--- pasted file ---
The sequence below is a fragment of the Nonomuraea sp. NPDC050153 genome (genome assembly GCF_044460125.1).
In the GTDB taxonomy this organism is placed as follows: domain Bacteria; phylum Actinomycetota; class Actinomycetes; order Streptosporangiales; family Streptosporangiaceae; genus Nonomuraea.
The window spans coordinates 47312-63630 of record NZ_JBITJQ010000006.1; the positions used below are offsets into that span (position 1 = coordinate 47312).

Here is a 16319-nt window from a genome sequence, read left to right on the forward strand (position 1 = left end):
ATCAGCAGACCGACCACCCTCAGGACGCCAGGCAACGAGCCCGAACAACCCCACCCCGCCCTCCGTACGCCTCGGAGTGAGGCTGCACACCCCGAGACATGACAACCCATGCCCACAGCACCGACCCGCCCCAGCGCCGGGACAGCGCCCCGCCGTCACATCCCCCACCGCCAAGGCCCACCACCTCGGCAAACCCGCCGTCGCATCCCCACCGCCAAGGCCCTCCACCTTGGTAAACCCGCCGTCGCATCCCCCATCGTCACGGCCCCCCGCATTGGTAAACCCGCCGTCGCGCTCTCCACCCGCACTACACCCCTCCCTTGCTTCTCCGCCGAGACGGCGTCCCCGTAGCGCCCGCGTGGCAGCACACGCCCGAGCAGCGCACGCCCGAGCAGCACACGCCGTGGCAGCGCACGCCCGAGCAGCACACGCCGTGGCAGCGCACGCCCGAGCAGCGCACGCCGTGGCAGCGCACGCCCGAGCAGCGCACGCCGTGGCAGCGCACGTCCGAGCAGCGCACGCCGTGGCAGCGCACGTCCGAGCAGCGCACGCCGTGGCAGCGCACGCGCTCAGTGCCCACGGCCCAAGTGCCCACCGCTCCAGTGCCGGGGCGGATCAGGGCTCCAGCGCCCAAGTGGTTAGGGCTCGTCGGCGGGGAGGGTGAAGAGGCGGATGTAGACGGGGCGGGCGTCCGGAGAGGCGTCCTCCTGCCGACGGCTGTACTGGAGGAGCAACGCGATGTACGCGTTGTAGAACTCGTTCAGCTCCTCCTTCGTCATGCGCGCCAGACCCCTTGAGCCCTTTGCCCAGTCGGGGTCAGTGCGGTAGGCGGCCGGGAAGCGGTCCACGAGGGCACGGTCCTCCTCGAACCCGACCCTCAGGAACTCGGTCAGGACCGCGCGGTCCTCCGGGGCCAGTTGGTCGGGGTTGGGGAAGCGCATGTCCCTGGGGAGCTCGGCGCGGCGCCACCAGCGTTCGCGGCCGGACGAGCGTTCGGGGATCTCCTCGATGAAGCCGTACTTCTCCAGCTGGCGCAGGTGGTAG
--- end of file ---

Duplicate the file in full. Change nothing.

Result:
The sequence below is a fragment of the Nonomuraea sp. NPDC050153 genome (genome assembly GCF_044460125.1).
In the GTDB taxonomy this organism is placed as follows: domain Bacteria; phylum Actinomycetota; class Actinomycetes; order Streptosporangiales; family Streptosporangiaceae; genus Nonomuraea.
The window spans coordinates 47312-63630 of record NZ_JBITJQ010000006.1; the positions used below are offsets into that span (position 1 = coordinate 47312).

Here is a 16319-nt window from a genome sequence, read left to right on the forward strand (position 1 = left end):
ATCAGCAGACCGACCACCCTCAGGACGCCAGGCAACGAGCCCGAACAACCCCACCCCGCCCTCCGTACGCCTCGGAGTGAGGCTGCACACCCCGAGACATGACAACCCATGCCCACAGCACCGACCCGCCCCAGCGCCGGGACAGCGCCCCGCCGTCACATCCCCCACCGCCAAGGCCCACCACCTCGGCAAACCCGCCGTCGCATCCCCACCGCCAAGGCCCTCCACCTTGGTAAACCCGCCGTCGCATCCCCCATCGTCACGGCCCCCCGCATTGGTAAACCCGCCGTCGCGCTCTCCACCCGCACTACACCCCTCCCTTGCTTCTCCGCCGAGACGGCGTCCCCGTAGCGCCCGCGTGGCAGCACACGCCCGAGCAGCGCACGCCCGAGCAGCACACGCCGTGGCAGCGCACGCCCGAGCAGCACACGCCGTGGCAGCGCACGCCCGAGCAGCGCACGCCGTGGCAGCGCACGCCCGAGCAGCGCACGCCGTGGCAGCGCACGTCCGAGCAGCGCACGCCGTGGCAGCGCACGTCCGAGCAGCGCACGCCGTGGCAGCGCACGCGCTCAGTGCCCACGGCCCAAGTGCCCACCGCTCCAGTGCCGGGGCGGATCAGGGCTCCAGCGCCCAAGTGGTTAGGGCTCGTCGGCGGGGAGGGTGAAGAGGCGGATGTAGACGGGGCGGGCGTCCGGAGAGGCGTCCTCCTGCCGACGGCTGTACTGGAGGAGCAACGCGATGTACGCGTTGTAGAACTCGTTCAGCTCCTCCTTCGTCATGCGCGCCAGACCCCTTGAGCCCTTTGCCCAGTCGGGGTCAGTGCGGTAGGCGGCCGGGAAGCGGTCCACGAGGGCACGGTCCTCCTCGAACCCGACCCTCAGGAACTCGGTCAGGACCGCGCGGTCCTCCGGGGCCAGTTGGTCGGGGTTGGGGAAGCGCATGTCCCTGGGGAGCTCGGCGCGGCGCCACCAGCGTTCGCGGCCGGACGAGCGTTCGGGGATCTCCTCGATGAAGCCGTACTTCTCCAGCTGGCGCAGGTGGTAG